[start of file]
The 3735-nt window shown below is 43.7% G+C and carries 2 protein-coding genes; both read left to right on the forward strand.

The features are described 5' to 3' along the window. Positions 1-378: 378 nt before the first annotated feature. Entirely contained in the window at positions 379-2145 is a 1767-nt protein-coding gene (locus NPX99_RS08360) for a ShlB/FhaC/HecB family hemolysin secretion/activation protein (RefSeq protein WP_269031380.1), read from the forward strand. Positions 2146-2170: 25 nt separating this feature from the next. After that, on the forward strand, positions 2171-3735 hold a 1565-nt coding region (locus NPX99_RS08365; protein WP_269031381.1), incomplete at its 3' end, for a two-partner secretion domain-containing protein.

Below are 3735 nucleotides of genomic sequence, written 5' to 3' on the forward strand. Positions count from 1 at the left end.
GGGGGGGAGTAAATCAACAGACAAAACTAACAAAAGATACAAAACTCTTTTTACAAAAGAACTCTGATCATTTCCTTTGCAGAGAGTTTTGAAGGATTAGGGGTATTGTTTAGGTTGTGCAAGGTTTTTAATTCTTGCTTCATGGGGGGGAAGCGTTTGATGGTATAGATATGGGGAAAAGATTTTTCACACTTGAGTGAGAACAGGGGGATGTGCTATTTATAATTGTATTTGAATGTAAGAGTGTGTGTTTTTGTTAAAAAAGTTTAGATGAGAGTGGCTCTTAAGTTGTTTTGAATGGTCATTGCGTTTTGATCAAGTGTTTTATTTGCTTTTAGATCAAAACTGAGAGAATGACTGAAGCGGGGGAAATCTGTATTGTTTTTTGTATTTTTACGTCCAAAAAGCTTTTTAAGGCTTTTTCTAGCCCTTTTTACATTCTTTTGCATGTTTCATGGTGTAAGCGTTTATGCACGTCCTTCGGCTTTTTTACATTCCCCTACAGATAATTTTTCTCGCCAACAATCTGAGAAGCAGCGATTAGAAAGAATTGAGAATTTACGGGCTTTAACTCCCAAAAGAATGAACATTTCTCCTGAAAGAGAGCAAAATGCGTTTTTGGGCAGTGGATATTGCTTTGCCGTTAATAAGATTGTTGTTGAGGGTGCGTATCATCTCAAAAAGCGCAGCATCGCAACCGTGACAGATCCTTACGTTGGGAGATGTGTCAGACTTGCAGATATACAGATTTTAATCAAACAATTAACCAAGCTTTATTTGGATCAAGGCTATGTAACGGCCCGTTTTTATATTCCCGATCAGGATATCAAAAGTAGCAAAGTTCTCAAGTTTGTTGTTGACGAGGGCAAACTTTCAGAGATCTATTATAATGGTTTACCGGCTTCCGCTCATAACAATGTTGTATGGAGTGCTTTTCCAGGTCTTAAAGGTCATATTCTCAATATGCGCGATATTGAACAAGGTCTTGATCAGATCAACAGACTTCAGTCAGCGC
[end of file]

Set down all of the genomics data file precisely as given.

The 3735-nt window shown below is 43.7% G+C and carries 2 protein-coding genes; both read left to right on the forward strand.

The features are described 5' to 3' along the window. Positions 1-378: 378 nt before the first annotated feature. Entirely contained in the window at positions 379-2145 is a 1767-nt protein-coding gene (locus NPX99_RS08360) for a ShlB/FhaC/HecB family hemolysin secretion/activation protein (RefSeq protein WP_269031380.1), read from the forward strand. Positions 2146-2170: 25 nt separating this feature from the next. After that, on the forward strand, positions 2171-3735 hold a 1565-nt coding region (locus NPX99_RS08365; protein WP_269031381.1), incomplete at its 3' end, for a two-partner secretion domain-containing protein.

Below are 3735 nucleotides of genomic sequence, written 5' to 3' on the forward strand. Positions count from 1 at the left end.
GGGGGGGAGTAAATCAACAGACAAAACTAACAAAAGATACAAAACTCTTTTTACAAAAGAACTCTGATCATTTCCTTTGCAGAGAGTTTTGAAGGATTAGGGGTATTGTTTAGGTTGTGCAAGGTTTTTAATTCTTGCTTCATGGGGGGGAAGCGTTTGATGGTATAGATATGGGGAAAAGATTTTTCACACTTGAGTGAGAACAGGGGGATGTGCTATTTATAATTGTATTTGAATGTAAGAGTGTGTGTTTTTGTTAAAAAAGTTTAGATGAGAGTGGCTCTTAAGTTGTTTTGAATGGTCATTGCGTTTTGATCAAGTGTTTTATTTGCTTTTAGATCAAAACTGAGAGAATGACTGAAGCGGGGGAAATCTGTATTGTTTTTTGTATTTTTACGTCCAAAAAGCTTTTTAAGGCTTTTTCTAGCCCTTTTTACATTCTTTTGCATGTTTCATGGTGTAAGCGTTTATGCACGTCCTTCGGCTTTTTTACATTCCCCTACAGATAATTTTTCTCGCCAACAATCTGAGAAGCAGCGATTAGAAAGAATTGAGAATTTACGGGCTTTAACTCCCAAAAGAATGAACATTTCTCCTGAAAGAGAGCAAAATGCGTTTTTGGGCAGTGGATATTGCTTTGCCGTTAATAAGATTGTTGTTGAGGGTGCGTATCATCTCAAAAAGCGCAGCATCGCAACCGTGACAGATCCTTACGTTGGGAGATGTGTCAGACTTGCAGATATACAGATTTTAATCAAACAATTAACCAAGCTTTATTTGGATCAAGGCTATGTAACGGCCCGTTTTTATATTCCCGATCAGGATATCAAAAGTAGCAAAGTTCTCAAGTTTGTTGTTGACGAGGGCAAACTTTCAGAGATCTATTATAATGGTTTACCGGCTTCCGCTCATAACAATGTTGTATGGAGTGCTTTTCCAGGTCTTAAAGGTCATATTCTCAATATGCGCGATATTGAACAAGGTCTTGATCAGATCAACAGACTTCAGTCAGCGC